Key Takeaway: Drugs targeting PTEN-deficient glioblastoma must cross the blood-brain barrier and target both subtypes of PI3K protein, study finds.
Researchers had every reason to expect that a compound called BKM120 (also known as buparlisib) would stifle glioblastoma brain tumors lacking the protein PTEN. After all, it was known to block the tumor-promoting PI3K protein and could easily pass through the blood-brain barrier — the dense layer of cells that guards entry to the brain — to make its way to glioblastoma tumor cells.
When the compound was tested in animal models of glioblastoma tumors, however, it was something of a letdown, prolonging the animals’ survival only modestly. The reason, scientists at Dana-Farber discovered in a new study, is that BKM120 is not the all-purpose PI3K blocker it was thought to be: instead of thwarting two subtypes of PI3K equally, it shackles one but barely restrains the other. The effect is to deprive glioblastoma cells of one aspect of their cancerous nature while giving almost free reign to another.
The finding, reported in a paper in the journal Cell Reports, underscores the challenge of developing a drug for PTEN-deficient glioblastoma that crosses the blood-brain barrier and targets both subtypes of PI3K. Existing compounds that cross the barrier target either subtype, but not both; and those that target both subtypes can’t make it past the barrier.
“Glioblastoma is the most common and most aggressive brain tumor in adults, but current treatments extend patients’ lives for a rather limited time,” says study lead author Jean Zhao, PhD, of Dana-Farber and the Broad Institute of Harvard and MIT. “Better treatments depend on a fuller understanding of the biology of the disease, particularly the molecular abnormalities that underlie it. In this study, we focused on glioblastoma marked by a loss of PTEN — something that occurs frequently in this disease and is associated with rapid growth and metastasis.”
A common loss
PTEN is a tumor-suppressor protein whose loss occurs in virtually every type of cancer. It is part of the same cell-growth pathway as PI3K: PI3K switches the pathway on, PTEN shuts it off. With PTEN absent, the normal controls on tumor cell growth slacken.
To counter the loss of PTEN, researchers have attempted to quash the “go” part of the growth pathway, developing and testing drugs that target PI3K. BKM120 looked like it might be the perfect candidate: not only could it slip through the blood-brain barrier but it was also known as a pan-PI3K inhibitor, able to block all four “isoforms” of PI3K, dubbed p110α, p110β, p110γ, and p110δ. (Isoforms are structurally similar proteins that originate from the same gene or gene family. In glioblastoma, p110α and p110β are the PI3K isoforms that need to be blocked.)
To probe glioblastoma at the molecular level, and tease out the roles of PI3K isoforms, Zhao and her colleagues created lines of neural stem cells that lacked the genes for PTEN and the fellow tumor-suppressor p53. Allowed to grow in laboratory cultures and then in animal models, the cells grew into high-grade glioblastoma tumors, providing useful models of the disease.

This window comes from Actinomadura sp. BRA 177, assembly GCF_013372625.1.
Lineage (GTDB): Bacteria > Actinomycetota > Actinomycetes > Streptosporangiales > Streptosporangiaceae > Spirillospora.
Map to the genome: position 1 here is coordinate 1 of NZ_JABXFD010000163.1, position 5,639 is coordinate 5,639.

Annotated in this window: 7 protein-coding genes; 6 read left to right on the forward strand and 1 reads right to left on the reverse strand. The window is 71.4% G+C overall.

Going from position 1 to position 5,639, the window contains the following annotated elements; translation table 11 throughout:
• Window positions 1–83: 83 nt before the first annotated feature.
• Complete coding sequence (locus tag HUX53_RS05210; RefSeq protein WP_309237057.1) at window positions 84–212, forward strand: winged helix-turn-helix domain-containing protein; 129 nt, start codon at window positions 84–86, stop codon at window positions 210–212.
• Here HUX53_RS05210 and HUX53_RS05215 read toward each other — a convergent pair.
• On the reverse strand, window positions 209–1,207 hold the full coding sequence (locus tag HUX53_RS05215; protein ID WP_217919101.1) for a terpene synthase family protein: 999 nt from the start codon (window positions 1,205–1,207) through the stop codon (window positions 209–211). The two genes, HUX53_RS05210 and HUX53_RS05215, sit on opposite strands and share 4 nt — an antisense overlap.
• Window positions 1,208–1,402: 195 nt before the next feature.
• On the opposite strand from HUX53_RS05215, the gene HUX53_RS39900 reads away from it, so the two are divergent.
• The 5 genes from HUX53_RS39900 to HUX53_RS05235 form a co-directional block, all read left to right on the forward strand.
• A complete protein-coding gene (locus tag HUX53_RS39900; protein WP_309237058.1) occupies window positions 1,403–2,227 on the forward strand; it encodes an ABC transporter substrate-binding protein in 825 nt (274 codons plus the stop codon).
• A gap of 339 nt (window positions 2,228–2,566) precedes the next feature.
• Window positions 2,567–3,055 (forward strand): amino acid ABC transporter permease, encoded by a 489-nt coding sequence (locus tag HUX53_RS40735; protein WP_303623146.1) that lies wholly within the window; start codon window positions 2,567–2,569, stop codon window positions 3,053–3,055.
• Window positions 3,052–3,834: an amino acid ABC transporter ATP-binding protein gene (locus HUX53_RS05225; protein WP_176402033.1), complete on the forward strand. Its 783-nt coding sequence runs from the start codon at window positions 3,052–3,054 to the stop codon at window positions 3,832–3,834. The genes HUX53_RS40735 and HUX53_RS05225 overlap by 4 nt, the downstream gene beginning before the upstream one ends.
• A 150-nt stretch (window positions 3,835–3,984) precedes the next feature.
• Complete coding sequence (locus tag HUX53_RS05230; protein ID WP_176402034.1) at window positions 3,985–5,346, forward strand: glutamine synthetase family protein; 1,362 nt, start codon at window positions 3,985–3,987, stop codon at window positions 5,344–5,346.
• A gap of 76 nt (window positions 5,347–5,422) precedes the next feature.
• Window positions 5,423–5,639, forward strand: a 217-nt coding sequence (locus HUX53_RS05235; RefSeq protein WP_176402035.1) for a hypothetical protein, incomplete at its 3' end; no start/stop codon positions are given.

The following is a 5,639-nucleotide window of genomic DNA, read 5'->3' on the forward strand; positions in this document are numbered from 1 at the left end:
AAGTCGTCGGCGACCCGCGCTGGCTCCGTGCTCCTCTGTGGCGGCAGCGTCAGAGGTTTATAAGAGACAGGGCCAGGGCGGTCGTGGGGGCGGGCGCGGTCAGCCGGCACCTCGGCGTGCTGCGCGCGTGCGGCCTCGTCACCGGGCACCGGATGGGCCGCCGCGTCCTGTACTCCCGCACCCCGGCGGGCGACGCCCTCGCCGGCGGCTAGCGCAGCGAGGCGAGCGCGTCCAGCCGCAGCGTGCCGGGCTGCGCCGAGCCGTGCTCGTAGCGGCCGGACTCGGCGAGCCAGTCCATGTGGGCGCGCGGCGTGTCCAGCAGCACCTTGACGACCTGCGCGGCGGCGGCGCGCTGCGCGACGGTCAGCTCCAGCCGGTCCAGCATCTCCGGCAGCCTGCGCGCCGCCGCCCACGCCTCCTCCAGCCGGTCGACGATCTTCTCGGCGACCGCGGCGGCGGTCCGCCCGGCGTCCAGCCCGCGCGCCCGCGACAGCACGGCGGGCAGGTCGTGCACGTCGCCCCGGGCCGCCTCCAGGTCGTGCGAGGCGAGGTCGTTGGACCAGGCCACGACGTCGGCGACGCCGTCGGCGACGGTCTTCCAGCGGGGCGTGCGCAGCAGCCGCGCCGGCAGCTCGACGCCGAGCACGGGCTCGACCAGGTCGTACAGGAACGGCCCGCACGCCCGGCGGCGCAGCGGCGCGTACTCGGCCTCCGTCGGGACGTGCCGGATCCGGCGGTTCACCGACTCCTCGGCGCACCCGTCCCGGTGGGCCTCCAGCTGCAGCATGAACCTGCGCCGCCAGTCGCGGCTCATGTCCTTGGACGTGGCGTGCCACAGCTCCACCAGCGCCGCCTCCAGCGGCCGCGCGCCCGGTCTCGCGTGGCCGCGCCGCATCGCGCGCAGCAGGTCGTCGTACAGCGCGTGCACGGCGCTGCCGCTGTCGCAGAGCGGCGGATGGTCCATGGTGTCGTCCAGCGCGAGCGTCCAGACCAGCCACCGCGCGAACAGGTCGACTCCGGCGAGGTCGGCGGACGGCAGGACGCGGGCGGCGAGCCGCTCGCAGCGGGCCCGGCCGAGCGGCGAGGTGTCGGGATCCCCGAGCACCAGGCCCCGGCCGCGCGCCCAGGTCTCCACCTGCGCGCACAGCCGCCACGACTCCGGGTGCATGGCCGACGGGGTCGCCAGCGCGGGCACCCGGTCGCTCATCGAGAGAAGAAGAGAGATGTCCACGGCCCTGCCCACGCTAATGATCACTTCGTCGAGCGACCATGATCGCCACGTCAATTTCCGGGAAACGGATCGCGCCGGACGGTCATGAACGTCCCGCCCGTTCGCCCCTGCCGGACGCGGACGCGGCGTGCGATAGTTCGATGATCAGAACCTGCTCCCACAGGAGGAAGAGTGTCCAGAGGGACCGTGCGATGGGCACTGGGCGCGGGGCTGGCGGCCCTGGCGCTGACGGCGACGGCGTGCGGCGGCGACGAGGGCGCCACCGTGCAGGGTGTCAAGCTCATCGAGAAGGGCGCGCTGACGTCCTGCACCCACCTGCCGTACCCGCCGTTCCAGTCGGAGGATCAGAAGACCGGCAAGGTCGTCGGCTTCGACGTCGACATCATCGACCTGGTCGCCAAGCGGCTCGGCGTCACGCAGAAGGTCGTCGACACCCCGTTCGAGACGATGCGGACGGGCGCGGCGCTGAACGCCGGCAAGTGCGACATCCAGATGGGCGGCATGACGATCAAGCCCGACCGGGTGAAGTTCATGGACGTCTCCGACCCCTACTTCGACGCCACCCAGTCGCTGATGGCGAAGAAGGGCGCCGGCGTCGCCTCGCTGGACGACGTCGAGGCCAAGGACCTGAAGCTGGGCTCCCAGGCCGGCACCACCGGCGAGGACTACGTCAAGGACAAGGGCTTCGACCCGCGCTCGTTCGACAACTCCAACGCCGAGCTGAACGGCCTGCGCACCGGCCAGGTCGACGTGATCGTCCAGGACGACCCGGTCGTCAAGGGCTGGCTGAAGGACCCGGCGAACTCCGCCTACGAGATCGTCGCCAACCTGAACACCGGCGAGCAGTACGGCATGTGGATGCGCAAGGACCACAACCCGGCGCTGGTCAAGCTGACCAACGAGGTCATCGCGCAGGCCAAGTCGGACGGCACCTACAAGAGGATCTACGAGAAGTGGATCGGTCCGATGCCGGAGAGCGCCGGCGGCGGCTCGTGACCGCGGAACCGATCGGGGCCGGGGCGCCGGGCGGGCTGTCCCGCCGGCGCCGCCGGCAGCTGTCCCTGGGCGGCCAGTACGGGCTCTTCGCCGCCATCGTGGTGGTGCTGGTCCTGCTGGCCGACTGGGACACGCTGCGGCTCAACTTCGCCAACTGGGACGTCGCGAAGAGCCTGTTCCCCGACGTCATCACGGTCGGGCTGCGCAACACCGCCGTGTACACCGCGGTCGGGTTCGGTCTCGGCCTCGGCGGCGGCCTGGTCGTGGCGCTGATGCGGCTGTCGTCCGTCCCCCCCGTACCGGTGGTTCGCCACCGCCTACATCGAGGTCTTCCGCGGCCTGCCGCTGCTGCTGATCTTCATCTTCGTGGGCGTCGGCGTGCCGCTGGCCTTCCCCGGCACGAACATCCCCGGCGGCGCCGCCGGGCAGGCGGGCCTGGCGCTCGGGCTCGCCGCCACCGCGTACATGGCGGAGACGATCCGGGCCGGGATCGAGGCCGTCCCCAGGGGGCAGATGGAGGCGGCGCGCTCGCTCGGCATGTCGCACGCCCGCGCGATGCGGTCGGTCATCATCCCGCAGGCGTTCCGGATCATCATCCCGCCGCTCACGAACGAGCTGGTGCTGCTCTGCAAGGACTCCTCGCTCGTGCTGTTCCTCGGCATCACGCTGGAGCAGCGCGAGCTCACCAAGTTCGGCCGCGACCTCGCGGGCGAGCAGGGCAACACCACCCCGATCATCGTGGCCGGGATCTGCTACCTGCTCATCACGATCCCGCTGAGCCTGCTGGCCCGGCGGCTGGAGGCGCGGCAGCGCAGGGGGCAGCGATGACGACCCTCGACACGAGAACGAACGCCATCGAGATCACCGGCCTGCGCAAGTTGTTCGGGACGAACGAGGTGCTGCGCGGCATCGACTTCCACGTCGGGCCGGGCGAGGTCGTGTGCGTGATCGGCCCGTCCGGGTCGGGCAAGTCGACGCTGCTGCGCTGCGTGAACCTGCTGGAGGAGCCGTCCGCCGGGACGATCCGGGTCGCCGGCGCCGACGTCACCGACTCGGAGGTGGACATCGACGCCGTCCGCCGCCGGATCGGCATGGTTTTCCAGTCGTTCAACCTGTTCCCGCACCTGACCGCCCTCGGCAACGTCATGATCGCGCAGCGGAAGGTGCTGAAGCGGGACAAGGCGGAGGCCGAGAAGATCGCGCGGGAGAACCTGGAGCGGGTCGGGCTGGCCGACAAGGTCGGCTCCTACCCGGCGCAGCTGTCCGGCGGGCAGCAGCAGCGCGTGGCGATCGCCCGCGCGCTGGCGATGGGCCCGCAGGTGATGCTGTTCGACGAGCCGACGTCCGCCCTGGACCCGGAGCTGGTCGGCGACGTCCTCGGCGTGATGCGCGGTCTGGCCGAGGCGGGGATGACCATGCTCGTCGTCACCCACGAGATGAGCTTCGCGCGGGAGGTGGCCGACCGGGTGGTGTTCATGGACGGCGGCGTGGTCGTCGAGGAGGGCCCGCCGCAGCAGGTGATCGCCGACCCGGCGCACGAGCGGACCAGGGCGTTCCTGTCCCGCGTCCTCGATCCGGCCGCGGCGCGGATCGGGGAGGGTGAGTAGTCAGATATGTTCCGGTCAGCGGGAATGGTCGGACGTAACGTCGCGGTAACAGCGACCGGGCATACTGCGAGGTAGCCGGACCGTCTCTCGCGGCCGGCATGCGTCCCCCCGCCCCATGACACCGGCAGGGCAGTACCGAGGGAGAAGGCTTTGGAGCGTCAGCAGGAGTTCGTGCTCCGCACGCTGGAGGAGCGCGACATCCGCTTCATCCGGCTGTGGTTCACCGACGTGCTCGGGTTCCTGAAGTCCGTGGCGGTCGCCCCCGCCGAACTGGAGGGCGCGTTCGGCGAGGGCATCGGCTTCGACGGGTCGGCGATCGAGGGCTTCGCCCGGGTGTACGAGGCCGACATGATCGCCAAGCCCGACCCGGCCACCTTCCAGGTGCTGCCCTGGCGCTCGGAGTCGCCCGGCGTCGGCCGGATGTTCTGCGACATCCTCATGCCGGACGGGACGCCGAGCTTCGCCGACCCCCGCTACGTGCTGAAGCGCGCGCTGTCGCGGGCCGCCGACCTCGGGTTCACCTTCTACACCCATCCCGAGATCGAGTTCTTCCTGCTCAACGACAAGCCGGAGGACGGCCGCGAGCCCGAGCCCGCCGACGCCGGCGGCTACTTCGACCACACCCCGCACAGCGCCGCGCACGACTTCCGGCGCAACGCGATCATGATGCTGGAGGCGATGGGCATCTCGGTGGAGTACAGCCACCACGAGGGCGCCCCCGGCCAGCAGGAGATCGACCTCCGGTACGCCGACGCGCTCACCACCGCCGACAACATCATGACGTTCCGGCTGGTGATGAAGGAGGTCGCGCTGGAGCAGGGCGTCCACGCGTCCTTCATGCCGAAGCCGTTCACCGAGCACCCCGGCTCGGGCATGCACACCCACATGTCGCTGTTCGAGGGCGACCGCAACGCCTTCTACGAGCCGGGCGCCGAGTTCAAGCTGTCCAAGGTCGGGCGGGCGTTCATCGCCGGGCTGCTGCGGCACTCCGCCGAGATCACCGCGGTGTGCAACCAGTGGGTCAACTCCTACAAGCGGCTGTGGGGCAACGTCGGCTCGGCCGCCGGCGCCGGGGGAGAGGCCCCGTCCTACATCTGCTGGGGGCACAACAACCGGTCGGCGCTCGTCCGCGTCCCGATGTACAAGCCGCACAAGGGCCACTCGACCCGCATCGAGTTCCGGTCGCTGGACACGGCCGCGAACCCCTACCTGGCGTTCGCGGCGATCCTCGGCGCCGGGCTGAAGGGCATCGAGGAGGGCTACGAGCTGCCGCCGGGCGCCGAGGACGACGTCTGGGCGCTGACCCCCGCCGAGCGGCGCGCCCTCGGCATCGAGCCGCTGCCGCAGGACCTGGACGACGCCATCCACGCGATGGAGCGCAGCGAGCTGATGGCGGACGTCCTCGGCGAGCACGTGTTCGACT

When researchers used genetic approaches to silence either the p110α or p110β isoform of PI3K, the animals still developed glioblastoma but more slowly than those that were untreated. When both isoforms were blocked, the animals didn’t develop glioblastoma tumors.
“To prevent glioblastoma or stop it from progressing, it appears to be necessary to shut down both PI3K isoforms,” Zhao says. “We next explored whether the alpha and beta isoforms are responsible for different aspects of tumor growth.”
Glioblastoma tumors normally have indefinite edges: instead of a clear-cut margin between tumor and normal tissue, tumors tend to blur into their surroundings. When researchers deleted the p110α isoform in animal models, the resulting glioblastoma tumors still had messy borders but the tumors themselves were noticeably small. When the p110β isoform was deleted, the tumors were full-sized, but their borders were distinct.
The implication was that p110α is responsible for tumor cell proliferation and p110β is responsible for migration, the ability to penetrate adjacent tissue. An effective drug for glioblastoma would need to target both.
When investigators treated the animal models with BKM120, which seemed to have all the qualifications for success against glioblastoma, the animals lived longer than they would have otherwise, but not by much. The compound’s reputation as a pan-PI3K inhibitor was, it turns out, unfounded.
“We found that BKM120 inhibits the p110α isoform far more than it does the p110β isoform,” Zhao says. “At the concentrations tested, it acts as a selective inhibitor for p110α. This explains its failure to bring glioblastoma under control.
“Our findings underscore the need to develop a true pan-PI3K inhibitor for glioblastoma or, alternatively, an inhibitor of p110β that can be used in combination with BKM120.”
The lead author of the study is Shaozhen Xie, PhD, of Dana-Farber. Co-authors are J. Ricardo McFaline-Figuero, MD, PhD; Yanzhi Wang, Roderick Bronson, DVM, Keith L. Ligon, MD, PhD; Patrick Y. Wen, MD; and Thomas M. Roberts, PhD, of Dana-Farber.
About the Medical Reviewer
Jean Zhao received her PhD from Tufts University School of Medicine in 1999. She did her postdoctoral work in the laboratory of Dr. Thomas M. Roberts, became an Instructor in Medicine at Harvard Medical School in 2003, and joined the faculty of DFCI and Harvard Medical School in 2006.